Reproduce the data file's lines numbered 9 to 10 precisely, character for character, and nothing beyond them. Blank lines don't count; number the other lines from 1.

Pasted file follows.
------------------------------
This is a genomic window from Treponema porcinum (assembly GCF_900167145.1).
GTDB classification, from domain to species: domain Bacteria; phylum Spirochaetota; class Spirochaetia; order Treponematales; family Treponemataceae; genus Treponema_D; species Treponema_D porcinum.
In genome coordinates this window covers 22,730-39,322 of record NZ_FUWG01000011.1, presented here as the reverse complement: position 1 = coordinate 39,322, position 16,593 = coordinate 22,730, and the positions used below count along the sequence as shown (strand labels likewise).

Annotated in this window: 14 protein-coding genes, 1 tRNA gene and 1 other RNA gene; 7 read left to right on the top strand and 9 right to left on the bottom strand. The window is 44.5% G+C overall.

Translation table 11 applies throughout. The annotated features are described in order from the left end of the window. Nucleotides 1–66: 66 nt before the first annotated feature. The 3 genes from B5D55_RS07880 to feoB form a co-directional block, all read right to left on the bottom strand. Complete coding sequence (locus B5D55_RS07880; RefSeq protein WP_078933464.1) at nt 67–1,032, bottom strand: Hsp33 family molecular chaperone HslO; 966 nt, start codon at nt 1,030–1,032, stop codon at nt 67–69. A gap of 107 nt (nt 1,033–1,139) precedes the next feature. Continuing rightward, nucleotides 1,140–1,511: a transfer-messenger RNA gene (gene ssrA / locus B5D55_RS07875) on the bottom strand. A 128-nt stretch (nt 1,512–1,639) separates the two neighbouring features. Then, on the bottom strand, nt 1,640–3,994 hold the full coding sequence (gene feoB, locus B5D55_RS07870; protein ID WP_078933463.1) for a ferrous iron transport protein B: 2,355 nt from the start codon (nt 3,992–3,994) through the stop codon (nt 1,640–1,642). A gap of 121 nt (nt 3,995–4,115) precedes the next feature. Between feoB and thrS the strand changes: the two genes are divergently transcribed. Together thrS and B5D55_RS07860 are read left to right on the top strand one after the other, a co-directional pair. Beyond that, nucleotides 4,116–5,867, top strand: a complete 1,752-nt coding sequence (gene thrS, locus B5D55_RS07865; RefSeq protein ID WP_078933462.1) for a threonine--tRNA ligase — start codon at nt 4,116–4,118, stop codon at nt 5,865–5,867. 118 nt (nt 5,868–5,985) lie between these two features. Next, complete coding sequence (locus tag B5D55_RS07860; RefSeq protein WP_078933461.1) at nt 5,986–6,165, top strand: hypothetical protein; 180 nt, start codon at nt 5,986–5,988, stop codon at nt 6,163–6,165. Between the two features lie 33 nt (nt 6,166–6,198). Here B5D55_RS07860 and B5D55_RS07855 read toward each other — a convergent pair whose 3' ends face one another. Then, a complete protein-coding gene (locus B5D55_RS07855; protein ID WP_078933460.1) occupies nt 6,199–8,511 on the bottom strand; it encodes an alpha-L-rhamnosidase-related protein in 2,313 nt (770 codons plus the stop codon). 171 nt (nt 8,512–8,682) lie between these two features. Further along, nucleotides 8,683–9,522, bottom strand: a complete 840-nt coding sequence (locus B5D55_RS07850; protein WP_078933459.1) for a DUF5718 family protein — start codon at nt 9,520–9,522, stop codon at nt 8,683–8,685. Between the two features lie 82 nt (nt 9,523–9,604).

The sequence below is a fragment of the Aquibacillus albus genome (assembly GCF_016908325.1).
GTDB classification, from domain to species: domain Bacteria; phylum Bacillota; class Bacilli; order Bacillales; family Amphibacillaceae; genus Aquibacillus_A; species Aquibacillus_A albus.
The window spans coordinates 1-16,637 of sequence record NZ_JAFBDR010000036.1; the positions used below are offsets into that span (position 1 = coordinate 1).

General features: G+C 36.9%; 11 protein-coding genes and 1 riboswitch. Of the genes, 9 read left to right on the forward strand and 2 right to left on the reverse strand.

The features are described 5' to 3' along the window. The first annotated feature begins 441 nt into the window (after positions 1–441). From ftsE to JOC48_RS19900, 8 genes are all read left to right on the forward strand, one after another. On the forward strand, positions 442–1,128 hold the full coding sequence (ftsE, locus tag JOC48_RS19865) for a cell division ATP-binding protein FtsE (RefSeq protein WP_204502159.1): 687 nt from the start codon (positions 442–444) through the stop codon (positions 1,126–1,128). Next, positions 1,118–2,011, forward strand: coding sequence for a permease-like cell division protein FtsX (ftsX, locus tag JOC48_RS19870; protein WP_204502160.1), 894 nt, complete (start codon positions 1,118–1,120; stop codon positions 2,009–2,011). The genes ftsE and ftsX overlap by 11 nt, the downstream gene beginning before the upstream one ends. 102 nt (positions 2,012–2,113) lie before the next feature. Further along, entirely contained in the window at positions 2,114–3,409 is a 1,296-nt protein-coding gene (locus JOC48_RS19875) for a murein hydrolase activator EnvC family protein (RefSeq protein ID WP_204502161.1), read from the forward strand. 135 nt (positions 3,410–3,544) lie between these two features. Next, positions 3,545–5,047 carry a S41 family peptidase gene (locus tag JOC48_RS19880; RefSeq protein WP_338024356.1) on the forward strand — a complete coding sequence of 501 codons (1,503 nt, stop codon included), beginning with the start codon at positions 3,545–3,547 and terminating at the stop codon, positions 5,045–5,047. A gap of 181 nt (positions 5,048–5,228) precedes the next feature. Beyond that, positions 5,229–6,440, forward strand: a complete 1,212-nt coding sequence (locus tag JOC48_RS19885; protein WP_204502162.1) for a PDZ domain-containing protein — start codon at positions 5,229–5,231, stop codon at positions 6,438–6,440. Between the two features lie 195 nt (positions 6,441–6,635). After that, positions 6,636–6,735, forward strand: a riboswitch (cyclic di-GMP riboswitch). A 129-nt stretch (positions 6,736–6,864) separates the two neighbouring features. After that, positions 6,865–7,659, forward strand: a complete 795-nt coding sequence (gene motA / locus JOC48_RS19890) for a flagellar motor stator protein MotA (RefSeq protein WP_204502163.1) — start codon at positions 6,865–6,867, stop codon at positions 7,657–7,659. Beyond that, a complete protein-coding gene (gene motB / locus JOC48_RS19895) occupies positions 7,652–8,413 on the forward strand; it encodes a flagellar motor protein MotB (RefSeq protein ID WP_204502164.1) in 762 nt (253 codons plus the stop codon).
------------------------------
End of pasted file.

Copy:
General features: G+C 36.9%; 11 protein-coding genes and 1 riboswitch. Of the genes, 9 read left to right on the forward strand and 2 right to left on the reverse strand.

The features are described 5' to 3' along the window. The first annotated feature begins 441 nt into the window (after positions 1–441). From ftsE to JOC48_RS19900, 8 genes are all read left to right on the forward strand, one after another. On the forward strand, positions 442–1,128 hold the full coding sequence (ftsE, locus tag JOC48_RS19865) for a cell division ATP-binding protein FtsE (RefSeq protein WP_204502159.1): 687 nt from the start codon (positions 442–444) through the stop codon (positions 1,126–1,128). Next, positions 1,118–2,011, forward strand: coding sequence for a permease-like cell division protein FtsX (ftsX, locus tag JOC48_RS19870; protein WP_204502160.1), 894 nt, complete (start codon positions 1,118–1,120; stop codon positions 2,009–2,011). The genes ftsE and ftsX overlap by 11 nt, the downstream gene beginning before the upstream one ends. 102 nt (positions 2,012–2,113) lie before the next feature. Further along, entirely contained in the window at positions 2,114–3,409 is a 1,296-nt protein-coding gene (locus JOC48_RS19875) for a murein hydrolase activator EnvC family protein (RefSeq protein ID WP_204502161.1), read from the forward strand. 135 nt (positions 3,410–3,544) lie between these two features. Next, positions 3,545–5,047 carry a S41 family peptidase gene (locus tag JOC48_RS19880; RefSeq protein WP_338024356.1) on the forward strand — a complete coding sequence of 501 codons (1,503 nt, stop codon included), beginning with the start codon at positions 3,545–3,547 and terminating at the stop codon, positions 5,045–5,047. A gap of 181 nt (positions 5,048–5,228) precedes the next feature. Beyond that, positions 5,229–6,440, forward strand: a complete 1,212-nt coding sequence (locus tag JOC48_RS19885; protein WP_204502162.1) for a PDZ domain-containing protein — start codon at positions 5,229–5,231, stop codon at positions 6,438–6,440. Between the two features lie 195 nt (positions 6,441–6,635). After that, positions 6,636–6,735, forward strand: a riboswitch (cyclic di-GMP riboswitch). A 129-nt stretch (positions 6,736–6,864) separates the two neighbouring features. After that, positions 6,865–7,659, forward strand: a complete 795-nt coding sequence (gene motA / locus JOC48_RS19890) for a flagellar motor stator protein MotA (RefSeq protein WP_204502163.1) — start codon at positions 6,865–6,867, stop codon at positions 7,657–7,659. Beyond that, a complete protein-coding gene (gene motB / locus JOC48_RS19895) occupies positions 7,652–8,413 on the forward strand; it encodes a flagellar motor protein MotB (RefSeq protein ID WP_204502164.1) in 762 nt (253 codons plus the stop codon).